Growing Scotch Broom
Scotch Broom is an upright, deciduous flowering shrub grown in Hardiness Zones 5-8. It bursts into fragrant proliferous blooms during late spring to early summer. There are several color varieties of Scotch Broom, all grow with minimal care in lean soils in full sun locations. Scotch Broom is a resilient shrub that is cold hardy down to Zone 5, is deer resistant, and can tolerate drought, harsh sun, and salt conditions. It doesn’t require extra care or fertilization to bloom; just give it plenty of sun and well-draining soil, and enjoy the show.
Planting Scotch Broom
Scotch Broom loves a sunny spot. Find a location in your garden that receives at least six hours or more of direct sunlight daily for well-balanced growth and plenty of blooms. The soil should be well draining with a slightly acidic pH. Scotchbroom thrives in lean, low-fertility soils, just as long as the soil does not retain water. Scotch Broom is tolerant of salt and drought once it's established, so it's a great choice for planting near salt-treated walkways or in coastal areas.
Watering Scotch Broom
Scotch Broom is quite drought tolerant and does not require frequent watering when it reaches maturity. It does not prefer to sit in soggy soil, so be sure to plant it in well-draining soil. You should water newly planted Scotch Broom more consistently when initially planted during its first growing season, particularly during prolonged dry spells until it is fully established to tolerate dryer conditions.
Fertilizing Scotch Broom
Scotch Broom does not require extra fertilization because it is a nitrogen-fixing shrub; it takes nitrogen from the atmosphere and stores it in its roots. The nodules on the roots are covered in bacteria where nitrogen fixation naturally takes place in the soil, generating nutrients that feed the plant and build healthy soil.
Pruning Scotch Broom
Scotch Broom blooms on old wood, so the proper time to prune is directly after blooming. Prune approximately 1/3 off the branches at most, and begin pruning a younger plant to encourage uniform, sturdy growth. When pruning, try to open up the center of the shrub to allow ample sunlight to reach all stems. If you notice dead, diseased, or broken branches, you can prune and discard those at any time of the year.
Caring For Scotch Broom in Pots
Scotch Broom readily grows in containers; its lovely, upright, vessel shape makes a striking display in a container large enough to accommodate its mature height and width. Depending on the variety, Scotch Broom can reach over 4-6 ft wide and tall. Yearly pruning may be required to keep it manageable when planted in a container. Plant in average soil in a container that has plenty of drainage holes. Scotch Broom does not enjoy sitting in soggy soil, so be sure the soil is fast draining. Place the container in a full sun location; sunlight is key in developing more flowers, as optimal flowering requires at least 6 hours or more of direct sunlight.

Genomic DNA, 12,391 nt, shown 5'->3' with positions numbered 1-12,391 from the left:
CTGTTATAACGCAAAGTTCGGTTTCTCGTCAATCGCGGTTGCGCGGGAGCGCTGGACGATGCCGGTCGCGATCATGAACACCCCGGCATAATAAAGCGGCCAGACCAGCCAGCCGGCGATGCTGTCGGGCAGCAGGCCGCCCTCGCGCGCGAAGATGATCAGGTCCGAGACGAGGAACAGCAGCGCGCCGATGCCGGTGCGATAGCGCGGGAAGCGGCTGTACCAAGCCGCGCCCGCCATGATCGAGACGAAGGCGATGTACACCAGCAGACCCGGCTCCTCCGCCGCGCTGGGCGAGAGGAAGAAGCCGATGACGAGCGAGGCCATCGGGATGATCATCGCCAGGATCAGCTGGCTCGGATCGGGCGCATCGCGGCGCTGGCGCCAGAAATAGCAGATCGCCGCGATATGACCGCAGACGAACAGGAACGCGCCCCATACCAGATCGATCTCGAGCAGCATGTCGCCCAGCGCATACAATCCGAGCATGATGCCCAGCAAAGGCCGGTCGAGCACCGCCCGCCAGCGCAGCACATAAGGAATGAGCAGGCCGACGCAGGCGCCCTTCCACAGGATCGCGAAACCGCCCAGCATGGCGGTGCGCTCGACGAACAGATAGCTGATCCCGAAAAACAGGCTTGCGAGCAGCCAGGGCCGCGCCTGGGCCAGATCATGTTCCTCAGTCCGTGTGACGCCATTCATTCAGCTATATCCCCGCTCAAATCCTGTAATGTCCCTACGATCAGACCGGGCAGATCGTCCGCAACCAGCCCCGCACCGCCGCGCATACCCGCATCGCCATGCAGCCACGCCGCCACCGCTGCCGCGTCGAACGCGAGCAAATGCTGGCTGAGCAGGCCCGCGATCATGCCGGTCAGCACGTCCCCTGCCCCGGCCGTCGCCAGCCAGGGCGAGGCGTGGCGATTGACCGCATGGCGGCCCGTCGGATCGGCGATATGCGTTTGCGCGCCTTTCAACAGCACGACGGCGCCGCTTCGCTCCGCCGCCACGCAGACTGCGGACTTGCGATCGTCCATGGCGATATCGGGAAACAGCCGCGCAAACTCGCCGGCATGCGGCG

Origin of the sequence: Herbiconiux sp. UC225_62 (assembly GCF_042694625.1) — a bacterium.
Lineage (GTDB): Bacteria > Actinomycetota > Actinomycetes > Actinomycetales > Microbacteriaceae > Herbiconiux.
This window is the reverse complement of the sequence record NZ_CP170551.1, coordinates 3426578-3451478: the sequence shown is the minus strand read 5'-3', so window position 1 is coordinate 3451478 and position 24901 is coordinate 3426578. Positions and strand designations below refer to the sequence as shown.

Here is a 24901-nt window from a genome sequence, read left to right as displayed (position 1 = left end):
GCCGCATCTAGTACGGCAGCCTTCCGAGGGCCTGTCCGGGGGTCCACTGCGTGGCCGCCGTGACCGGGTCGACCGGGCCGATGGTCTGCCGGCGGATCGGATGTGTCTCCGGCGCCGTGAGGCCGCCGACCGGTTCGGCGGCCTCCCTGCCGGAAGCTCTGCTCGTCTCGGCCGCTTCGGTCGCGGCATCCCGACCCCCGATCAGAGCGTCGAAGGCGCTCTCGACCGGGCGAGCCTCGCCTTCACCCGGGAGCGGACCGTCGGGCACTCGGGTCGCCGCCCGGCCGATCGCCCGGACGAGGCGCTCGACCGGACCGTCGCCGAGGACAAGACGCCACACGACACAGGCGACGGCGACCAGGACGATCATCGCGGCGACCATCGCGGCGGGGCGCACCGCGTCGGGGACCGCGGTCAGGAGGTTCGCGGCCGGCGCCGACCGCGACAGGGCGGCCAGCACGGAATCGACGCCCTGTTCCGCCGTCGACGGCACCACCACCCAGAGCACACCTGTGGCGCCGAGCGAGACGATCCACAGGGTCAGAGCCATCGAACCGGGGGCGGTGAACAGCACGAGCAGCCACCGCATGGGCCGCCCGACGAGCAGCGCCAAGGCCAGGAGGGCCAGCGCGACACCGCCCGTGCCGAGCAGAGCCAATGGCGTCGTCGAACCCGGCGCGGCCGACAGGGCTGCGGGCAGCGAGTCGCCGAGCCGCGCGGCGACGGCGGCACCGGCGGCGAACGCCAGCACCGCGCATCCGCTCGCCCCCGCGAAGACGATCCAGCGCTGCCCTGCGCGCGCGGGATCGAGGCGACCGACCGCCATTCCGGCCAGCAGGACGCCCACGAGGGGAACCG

Winter Care for Scotch Broom
Scotch Broom is winter hardy down to Zone 5 and generally doesn’t require extra winter care. If you live in a particularly harsh climate, you can put a few inches of natural mulch around the base of the root system for added winter protection.
Common Scotch Broom Care Questions
How Often Should Scotch Broom Be Watered?
Water the broom plant only twice per month, and only if there is no rain. Deep, slow waterings are best. Use a soaking or drip hose to let water seep into the ground.
When Should Scotch Broom Be Cut Back?
Broken or diseased branches can be pruned off at any time of the year, size or shape pruning should only be undertaken in late spring, immediately after flowering. This rule about pruning a scotch broom shrub in springtime is critical if you want an attractive bush.
Is Scotch Broom Poisonous?
Scotch broom will displace native vegetation and beneficial plants causing loss of grassland and open forest habitat. The seeds and other plant parts are toxic to humans, horses and other livestock. Broom is on the Dog's Trust's list of poisonous plants, containing toxic alkaloids that can have an adverse effect on animal's heart and central nervous system, if ingested.
Is Scotch Broom An Annual Or Perennial?
Scotch broom is a perennial shrub with bright yellow flowers and stiff, slender branches.
How Long Does Scotch Broom Bloom?
Plants bloom between March and June, before leaves emerge.
What To Do With Scotch Broom After It Blooms?
Scotch Broom should be pruned after flowering to ensure a good display of flowers the following year. Cut off the parts of the stems that have flowered, taking care not to cut into old wood.
Is Scotch Broom Invasive?
Scotch Broom is considered to be invasive in many regions, particularly the Pacific Northwest. They produce seeds that can spread far and wide and live in the soil for decades, prolifically.
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